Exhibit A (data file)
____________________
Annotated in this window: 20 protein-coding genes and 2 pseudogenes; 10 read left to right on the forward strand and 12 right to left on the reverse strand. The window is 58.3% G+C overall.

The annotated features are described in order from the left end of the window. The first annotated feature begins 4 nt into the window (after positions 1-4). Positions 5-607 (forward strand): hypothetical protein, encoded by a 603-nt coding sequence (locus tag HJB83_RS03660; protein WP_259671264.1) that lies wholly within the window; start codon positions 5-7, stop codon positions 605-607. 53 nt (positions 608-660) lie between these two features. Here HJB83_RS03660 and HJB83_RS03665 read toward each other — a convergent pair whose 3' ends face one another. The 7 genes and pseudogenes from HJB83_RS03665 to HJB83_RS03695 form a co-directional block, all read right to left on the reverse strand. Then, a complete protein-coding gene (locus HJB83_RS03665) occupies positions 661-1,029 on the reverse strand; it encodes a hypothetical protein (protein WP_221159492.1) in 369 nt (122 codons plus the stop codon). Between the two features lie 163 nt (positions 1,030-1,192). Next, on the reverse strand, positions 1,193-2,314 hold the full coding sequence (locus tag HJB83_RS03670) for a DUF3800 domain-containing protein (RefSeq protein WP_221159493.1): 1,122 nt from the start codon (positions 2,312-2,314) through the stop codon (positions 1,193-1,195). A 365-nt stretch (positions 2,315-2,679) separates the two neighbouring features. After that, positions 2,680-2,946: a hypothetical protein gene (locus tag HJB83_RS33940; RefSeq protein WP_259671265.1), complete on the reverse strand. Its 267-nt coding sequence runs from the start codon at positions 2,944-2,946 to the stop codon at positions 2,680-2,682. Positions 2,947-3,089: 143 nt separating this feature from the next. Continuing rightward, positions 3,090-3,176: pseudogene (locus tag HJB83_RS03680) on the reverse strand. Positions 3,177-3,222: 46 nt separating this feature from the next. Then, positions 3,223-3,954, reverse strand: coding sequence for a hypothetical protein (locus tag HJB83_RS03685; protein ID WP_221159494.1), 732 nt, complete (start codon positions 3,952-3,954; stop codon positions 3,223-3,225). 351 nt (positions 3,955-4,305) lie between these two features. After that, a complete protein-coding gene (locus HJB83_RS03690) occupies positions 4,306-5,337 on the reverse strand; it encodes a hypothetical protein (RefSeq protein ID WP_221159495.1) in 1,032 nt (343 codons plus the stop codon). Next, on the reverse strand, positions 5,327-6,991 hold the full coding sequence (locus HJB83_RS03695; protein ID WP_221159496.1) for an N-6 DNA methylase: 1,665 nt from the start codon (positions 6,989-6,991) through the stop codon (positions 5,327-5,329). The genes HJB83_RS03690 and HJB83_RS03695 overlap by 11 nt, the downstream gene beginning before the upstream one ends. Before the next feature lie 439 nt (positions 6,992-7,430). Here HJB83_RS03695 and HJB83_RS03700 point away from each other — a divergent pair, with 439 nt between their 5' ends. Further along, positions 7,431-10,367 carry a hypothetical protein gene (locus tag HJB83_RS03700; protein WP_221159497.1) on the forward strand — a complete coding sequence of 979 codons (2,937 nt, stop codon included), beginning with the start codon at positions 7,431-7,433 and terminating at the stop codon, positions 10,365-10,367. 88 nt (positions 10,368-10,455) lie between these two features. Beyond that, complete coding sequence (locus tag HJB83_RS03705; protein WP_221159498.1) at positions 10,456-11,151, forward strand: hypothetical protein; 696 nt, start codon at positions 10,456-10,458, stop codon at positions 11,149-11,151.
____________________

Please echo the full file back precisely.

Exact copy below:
Annotated in this window: 20 protein-coding genes and 2 pseudogenes; 10 read left to right on the forward strand and 12 right to left on the reverse strand. The window is 58.3% G+C overall.

The annotated features are described in order from the left end of the window. The first annotated feature begins 4 nt into the window (after positions 1-4). Positions 5-607 (forward strand): hypothetical protein, encoded by a 603-nt coding sequence (locus tag HJB83_RS03660; protein WP_259671264.1) that lies wholly within the window; start codon positions 5-7, stop codon positions 605-607. 53 nt (positions 608-660) lie between these two features. Here HJB83_RS03660 and HJB83_RS03665 read toward each other — a convergent pair whose 3' ends face one another. The 7 genes and pseudogenes from HJB83_RS03665 to HJB83_RS03695 form a co-directional block, all read right to left on the reverse strand. Then, a complete protein-coding gene (locus HJB83_RS03665) occupies positions 661-1,029 on the reverse strand; it encodes a hypothetical protein (protein WP_221159492.1) in 369 nt (122 codons plus the stop codon). Between the two features lie 163 nt (positions 1,030-1,192). Next, on the reverse strand, positions 1,193-2,314 hold the full coding sequence (locus tag HJB83_RS03670) for a DUF3800 domain-containing protein (RefSeq protein WP_221159493.1): 1,122 nt from the start codon (positions 2,312-2,314) through the stop codon (positions 1,193-1,195). A 365-nt stretch (positions 2,315-2,679) separates the two neighbouring features. After that, positions 2,680-2,946: a hypothetical protein gene (locus tag HJB83_RS33940; RefSeq protein WP_259671265.1), complete on the reverse strand. Its 267-nt coding sequence runs from the start codon at positions 2,944-2,946 to the stop codon at positions 2,680-2,682. Positions 2,947-3,089: 143 nt separating this feature from the next. Continuing rightward, positions 3,090-3,176: pseudogene (locus tag HJB83_RS03680) on the reverse strand. Positions 3,177-3,222: 46 nt separating this feature from the next. Then, positions 3,223-3,954, reverse strand: coding sequence for a hypothetical protein (locus tag HJB83_RS03685; protein ID WP_221159494.1), 732 nt, complete (start codon positions 3,952-3,954; stop codon positions 3,223-3,225). 351 nt (positions 3,955-4,305) lie between these two features. After that, a complete protein-coding gene (locus HJB83_RS03690) occupies positions 4,306-5,337 on the reverse strand; it encodes a hypothetical protein (RefSeq protein ID WP_221159495.1) in 1,032 nt (343 codons plus the stop codon). Next, on the reverse strand, positions 5,327-6,991 hold the full coding sequence (locus HJB83_RS03695; protein ID WP_221159496.1) for an N-6 DNA methylase: 1,665 nt from the start codon (positions 6,989-6,991) through the stop codon (positions 5,327-5,329). The genes HJB83_RS03690 and HJB83_RS03695 overlap by 11 nt, the downstream gene beginning before the upstream one ends. Before the next feature lie 439 nt (positions 6,992-7,430). Here HJB83_RS03695 and HJB83_RS03700 point away from each other — a divergent pair, with 439 nt between their 5' ends. Further along, positions 7,431-10,367 carry a hypothetical protein gene (locus tag HJB83_RS03700; protein WP_221159497.1) on the forward strand — a complete coding sequence of 979 codons (2,937 nt, stop codon included), beginning with the start codon at positions 7,431-7,433 and terminating at the stop codon, positions 10,365-10,367. 88 nt (positions 10,368-10,455) lie between these two features. Beyond that, complete coding sequence (locus tag HJB83_RS03705; protein WP_221159498.1) at positions 10,456-11,151, forward strand: hypothetical protein; 696 nt, start codon at positions 10,456-10,458, stop codon at positions 11,149-11,151.